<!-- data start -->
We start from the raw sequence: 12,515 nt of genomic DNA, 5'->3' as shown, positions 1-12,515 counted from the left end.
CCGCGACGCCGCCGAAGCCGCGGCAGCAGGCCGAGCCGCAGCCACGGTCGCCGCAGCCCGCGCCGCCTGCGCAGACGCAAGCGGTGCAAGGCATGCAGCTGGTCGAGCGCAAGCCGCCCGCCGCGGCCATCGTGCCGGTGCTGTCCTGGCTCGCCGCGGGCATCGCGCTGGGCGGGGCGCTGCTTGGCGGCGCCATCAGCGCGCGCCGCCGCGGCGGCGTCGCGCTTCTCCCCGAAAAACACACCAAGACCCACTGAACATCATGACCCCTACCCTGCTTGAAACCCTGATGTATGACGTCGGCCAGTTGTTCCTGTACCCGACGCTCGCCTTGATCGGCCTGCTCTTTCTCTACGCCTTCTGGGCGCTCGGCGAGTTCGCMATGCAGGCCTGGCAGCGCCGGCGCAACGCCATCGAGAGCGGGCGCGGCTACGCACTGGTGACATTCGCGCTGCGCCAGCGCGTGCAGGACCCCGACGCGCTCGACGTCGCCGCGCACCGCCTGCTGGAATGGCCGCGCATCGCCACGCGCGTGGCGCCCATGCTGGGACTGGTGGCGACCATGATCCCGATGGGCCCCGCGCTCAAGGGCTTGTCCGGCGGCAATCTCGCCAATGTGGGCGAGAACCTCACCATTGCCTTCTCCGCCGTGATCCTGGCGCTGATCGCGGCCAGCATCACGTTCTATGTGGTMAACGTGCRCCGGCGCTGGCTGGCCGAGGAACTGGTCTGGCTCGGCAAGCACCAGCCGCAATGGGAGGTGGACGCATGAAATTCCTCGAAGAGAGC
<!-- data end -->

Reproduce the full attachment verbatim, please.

We start from the raw sequence: 12,515 nt of genomic DNA, 5'->3' as shown, positions 1-12,515 counted from the left end.
CCGCGACGCCGCCGAAGCCGCGGCAGCAGGCCGAGCCGCAGCCACGGTCGCCGCAGCCCGCGCCGCCTGCGCAGACGCAAGCGGTGCAAGGCATGCAGCTGGTCGAGCGCAAGCCGCCCGCCGCGGCCATCGTGCCGGTGCTGTCCTGGCTCGCCGCGGGCATCGCGCTGGGCGGGGCGCTGCTTGGCGGCGCCATCAGCGCGCGCCGCCGCGGCGGCGTCGCGCTTCTCCCCGAAAAACACACCAAGACCCACTGAACATCATGACCCCTACCCTGCTTGAAACCCTGATGTATGACGTCGGCCAGTTGTTCCTGTACCCGACGCTCGCCTTGATCGGCCTGCTCTTTCTCTACGCCTTCTGGGCGCTCGGCGAGTTCGCMATGCAGGCCTGGCAGCGCCGGCGCAACGCCATCGAGAGCGGGCGCGGCTACGCACTGGTGACATTCGCGCTGCGCCAGCGCGTGCAGGACCCCGACGCGCTCGACGTCGCCGCGCACCGCCTGCTGGAATGGCCGCGCATCGCCACGCGCGTGGCGCCCATGCTGGGACTGGTGGCGACCATGATCCCGATGGGCCCCGCGCTCAAGGGCTTGTCCGGCGGCAATCTCGCCAATGTGGGCGAGAACCTCACCATTGCCTTCTCCGCCGTGATCCTGGCGCTGATCGCGGCCAGCATCACGTTCTATGTGGTMAACGTGCRCCGGCGCTGGCTGGCCGAGGAACTGGTCTGGCTCGGCAAGCACCAGCCGCAATGGGAGGTGGACGCATGAAATTCCTCGAAGAGAGC